When people hear the term “lashon hara“, they automatically associate it with gossip. Speaking about someone behind their back to others, usually in a manner that is denigrating and unflattering, often describing alleged activities or doings that put the subject of the discussion in a rather negative light. This is the ultimate interpretation of lashon hara.
But there is another component to lashon hara, literally, “bad speech”, that is often overlooked. This version entails speaking one on one, or directly to a person, but using words or a tone, inadvertently at best, or on purpose, at worse, that upsets the listener, causing the hapless individual distress, sorrow, anger or feelings of inadequacy or worthlessness.
I strongly feel that in most cases, this lashon hara is not deliberate, but is the outcome of gross insensitivity, usually because the speaker hasn’t “been there, done that,” has never “walked in the other person’s shoes” and thus is relatively clueless about the listener’s reality.
Case in point, based on a true incident. Suri, a widow, was talking to her late husband’s sister, Rivka, with whom she is relatively close, especially since both lived in the same community and have mutual friends. Rivka’s brother in Israel was making a simcha, and had of course invited his American siblings as well as his late brother’s wife. Rivka was very excited about the simcha and told Suri that she was booking a flight for a 10-day visit – even though her husband would not be able to come along. She was thrilled that she would have a golden opportunity to reunite with two of her sisters who had made aliyah recently. She missed them terribly.
“I haven’t been to Israel in quite a few years,” Suri told Rivka after hearing her plans.” Maybe I will go to the wedding too. We can go together.”
Her sister-in-law’s response to her enthusiastic suggestion, however, stopped her in her tracks. ” Suri, I’m going to be busy with my sisters.”
Suri felt as if icy water had been poured over her. “Oh,” she managed to stammer. “I had the thought that it would be a good opportunity for both of us to travel with someone, rather than alone, it’s such a long trip,” adding that she had her own relatives and friends to be with.
With that she changed the topic, any desire to go to the simcha completely erased.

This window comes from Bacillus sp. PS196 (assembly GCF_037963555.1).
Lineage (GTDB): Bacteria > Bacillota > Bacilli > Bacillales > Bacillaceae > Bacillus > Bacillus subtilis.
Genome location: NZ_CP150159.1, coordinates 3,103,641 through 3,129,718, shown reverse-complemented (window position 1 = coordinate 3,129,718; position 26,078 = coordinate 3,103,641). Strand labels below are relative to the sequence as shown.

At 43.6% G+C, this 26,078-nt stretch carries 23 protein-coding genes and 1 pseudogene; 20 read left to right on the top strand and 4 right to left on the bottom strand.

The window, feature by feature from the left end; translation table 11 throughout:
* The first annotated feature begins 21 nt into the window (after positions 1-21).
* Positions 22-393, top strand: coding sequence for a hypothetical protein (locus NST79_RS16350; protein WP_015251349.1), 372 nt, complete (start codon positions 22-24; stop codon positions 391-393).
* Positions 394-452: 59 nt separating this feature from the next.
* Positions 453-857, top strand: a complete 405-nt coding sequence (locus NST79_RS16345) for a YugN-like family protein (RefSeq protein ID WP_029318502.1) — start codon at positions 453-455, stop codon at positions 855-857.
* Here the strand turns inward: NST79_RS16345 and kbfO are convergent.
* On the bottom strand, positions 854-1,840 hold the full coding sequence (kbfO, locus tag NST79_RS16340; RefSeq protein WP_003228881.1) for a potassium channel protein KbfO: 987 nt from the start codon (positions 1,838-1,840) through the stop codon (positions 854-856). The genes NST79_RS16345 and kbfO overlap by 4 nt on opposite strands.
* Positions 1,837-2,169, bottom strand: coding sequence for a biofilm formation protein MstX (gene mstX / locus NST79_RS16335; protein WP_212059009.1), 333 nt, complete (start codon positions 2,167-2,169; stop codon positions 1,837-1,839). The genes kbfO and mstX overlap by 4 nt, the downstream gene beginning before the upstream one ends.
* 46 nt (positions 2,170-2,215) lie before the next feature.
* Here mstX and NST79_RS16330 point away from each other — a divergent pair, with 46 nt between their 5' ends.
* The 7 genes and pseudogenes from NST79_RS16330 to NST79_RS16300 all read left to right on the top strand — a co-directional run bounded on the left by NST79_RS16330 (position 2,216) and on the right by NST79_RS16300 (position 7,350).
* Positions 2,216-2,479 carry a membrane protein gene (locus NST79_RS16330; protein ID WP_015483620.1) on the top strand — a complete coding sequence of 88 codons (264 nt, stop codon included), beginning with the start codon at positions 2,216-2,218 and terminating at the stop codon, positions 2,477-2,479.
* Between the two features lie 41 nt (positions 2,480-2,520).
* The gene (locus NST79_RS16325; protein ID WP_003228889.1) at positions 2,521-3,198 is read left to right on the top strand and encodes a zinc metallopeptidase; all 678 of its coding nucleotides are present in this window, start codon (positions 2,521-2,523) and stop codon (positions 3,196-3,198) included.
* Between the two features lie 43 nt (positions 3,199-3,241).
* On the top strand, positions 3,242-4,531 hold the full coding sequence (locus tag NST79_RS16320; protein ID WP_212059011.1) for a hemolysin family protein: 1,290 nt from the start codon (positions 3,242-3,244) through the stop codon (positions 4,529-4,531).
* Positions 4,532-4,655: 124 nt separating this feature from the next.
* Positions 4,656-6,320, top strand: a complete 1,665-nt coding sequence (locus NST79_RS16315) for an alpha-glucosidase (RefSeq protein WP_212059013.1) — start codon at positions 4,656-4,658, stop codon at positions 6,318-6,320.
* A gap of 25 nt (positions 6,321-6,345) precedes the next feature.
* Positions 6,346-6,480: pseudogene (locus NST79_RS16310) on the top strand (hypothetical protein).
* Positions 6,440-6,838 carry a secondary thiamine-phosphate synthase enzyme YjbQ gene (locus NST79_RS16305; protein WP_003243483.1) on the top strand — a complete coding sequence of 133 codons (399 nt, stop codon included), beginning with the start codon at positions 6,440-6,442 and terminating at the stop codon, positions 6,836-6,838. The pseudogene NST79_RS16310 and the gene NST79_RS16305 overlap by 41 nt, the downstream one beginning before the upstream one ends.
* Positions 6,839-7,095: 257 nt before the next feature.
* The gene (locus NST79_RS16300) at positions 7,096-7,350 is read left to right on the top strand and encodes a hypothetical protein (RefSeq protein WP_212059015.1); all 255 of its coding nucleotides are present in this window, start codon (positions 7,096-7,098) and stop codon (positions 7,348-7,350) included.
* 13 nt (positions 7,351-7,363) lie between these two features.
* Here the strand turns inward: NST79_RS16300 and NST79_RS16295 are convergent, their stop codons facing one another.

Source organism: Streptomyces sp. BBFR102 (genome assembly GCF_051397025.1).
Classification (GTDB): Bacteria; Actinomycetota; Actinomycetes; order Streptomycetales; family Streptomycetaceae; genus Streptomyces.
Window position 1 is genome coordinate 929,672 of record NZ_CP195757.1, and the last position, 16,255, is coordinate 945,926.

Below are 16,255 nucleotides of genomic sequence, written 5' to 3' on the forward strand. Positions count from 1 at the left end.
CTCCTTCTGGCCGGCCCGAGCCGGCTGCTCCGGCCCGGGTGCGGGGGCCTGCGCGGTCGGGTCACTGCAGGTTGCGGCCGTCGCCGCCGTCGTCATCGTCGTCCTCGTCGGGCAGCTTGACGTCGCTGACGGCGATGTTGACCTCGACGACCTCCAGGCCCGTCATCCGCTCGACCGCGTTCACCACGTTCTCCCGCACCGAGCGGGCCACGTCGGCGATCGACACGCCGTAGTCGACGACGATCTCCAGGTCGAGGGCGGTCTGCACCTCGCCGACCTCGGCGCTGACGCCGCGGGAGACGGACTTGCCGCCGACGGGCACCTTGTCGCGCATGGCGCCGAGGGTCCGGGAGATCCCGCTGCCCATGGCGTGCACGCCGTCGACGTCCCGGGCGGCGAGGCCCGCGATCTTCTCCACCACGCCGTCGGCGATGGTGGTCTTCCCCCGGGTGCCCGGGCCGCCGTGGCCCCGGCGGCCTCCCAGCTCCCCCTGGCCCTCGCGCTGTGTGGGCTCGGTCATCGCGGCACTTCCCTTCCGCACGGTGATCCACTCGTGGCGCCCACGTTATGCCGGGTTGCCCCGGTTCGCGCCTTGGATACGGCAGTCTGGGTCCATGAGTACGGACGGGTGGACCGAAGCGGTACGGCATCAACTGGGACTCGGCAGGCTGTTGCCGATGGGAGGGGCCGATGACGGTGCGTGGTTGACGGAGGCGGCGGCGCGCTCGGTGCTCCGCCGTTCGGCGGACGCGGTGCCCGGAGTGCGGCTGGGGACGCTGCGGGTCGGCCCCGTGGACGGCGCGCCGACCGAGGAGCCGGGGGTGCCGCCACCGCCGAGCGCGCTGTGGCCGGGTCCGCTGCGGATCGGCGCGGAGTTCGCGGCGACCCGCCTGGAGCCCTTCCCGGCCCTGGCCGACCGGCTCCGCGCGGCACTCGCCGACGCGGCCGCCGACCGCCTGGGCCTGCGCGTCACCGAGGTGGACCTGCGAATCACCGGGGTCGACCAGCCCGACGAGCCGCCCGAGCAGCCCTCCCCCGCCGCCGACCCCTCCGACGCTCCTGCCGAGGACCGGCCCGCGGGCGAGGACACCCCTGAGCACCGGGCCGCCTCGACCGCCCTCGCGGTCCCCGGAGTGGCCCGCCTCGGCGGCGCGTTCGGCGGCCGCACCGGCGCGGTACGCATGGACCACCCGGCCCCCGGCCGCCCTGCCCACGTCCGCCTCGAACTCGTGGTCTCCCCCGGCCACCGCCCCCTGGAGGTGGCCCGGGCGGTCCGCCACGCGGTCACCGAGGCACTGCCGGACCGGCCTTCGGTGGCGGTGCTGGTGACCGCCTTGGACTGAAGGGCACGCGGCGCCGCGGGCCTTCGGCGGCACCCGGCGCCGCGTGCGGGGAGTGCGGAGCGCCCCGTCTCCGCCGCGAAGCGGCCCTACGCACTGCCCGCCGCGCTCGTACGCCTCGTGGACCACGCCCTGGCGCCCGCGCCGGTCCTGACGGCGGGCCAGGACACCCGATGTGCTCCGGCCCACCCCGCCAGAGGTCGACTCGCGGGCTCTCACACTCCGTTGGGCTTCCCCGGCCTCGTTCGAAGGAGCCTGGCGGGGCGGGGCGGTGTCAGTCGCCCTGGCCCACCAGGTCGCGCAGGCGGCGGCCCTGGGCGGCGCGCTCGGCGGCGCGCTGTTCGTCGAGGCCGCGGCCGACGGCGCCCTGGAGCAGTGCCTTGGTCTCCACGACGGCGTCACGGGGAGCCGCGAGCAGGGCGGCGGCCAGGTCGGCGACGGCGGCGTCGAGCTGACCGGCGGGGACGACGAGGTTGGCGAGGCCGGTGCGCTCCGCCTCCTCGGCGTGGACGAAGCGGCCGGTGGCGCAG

Days later, when asked by a friend why she wasn’t going to the wedding when earlier she was seriously considering it, Suri confided how hurt she was, how diminished she felt. ” Did Rivka really think I’m a friendless nobody that I have to tag along with her? And suppose I did have nowhere else to be, why exclude me? Why shouldn’t I hang out with HER SISTERS? I was married to their brother!”
A week passed and a confused Suri called up her friend. “Do you think I was over-reacting? Rivka has always been nice to me. I have been a guest at her Shabbat table too many times to count. Maybe she was just simply letting me know that she couldn’t be a proper companion to me while in Israel since she would be running around, and this way I could make a better decision about the trip”.
“It’s very likely that was what her intention was,” her friend stated. “She was giving you a heads up as to her availability in terms of being with you.”
“So I was being over-sensitive?” Suri asked, beginning to feel somewhat foolish.
“No, actually, your sister-in-law was being under- sensitive. Grossly insensitive, actually, but not deliberately, of course. She, like most people, forgot to SEE who she was talking to.”
Because Suri does not have a husband, she is all too familiar with what it is like to travel alone, especially great distances. She has experienced the long silences; the boredom; the shlepping of heavy luggage; the stress of having to deal with any hassles on your own. That is her reality. But it is not Rivka’s, who went straight from living in a home full of brothers and sisters to having a devoted husband as her constant companion, in and out of their home.
Rivka did not gossip or talk behind Suri’s back; she did not malign her or ridicule her – yet she is guilty of lashon hara because the words that came out of her mouth caused tzaar – pain. Had Rivka been more conscientious; if she had invested some thought towards whom she was addressing, she could have modified her message, conveying the same information in a respectful and uplifting way – speaking in what would rightfully be viewed as lashon tov.
“Suri, I would love to have you sitting next to me for those 12 long hours in flight, though if I fall asleep, I can’t promise I won’t snore! Everyone in the family will be so happy to see you, but I want you to know that I am so looking forward to connecting with my sisters and will likely be spending most of my free time with them. You are most welcome to join us, but I don’t want you to feel obligated to. You may have more interesting people to visit or places to see than a bunch of yentas catching up on old news. It’s your call.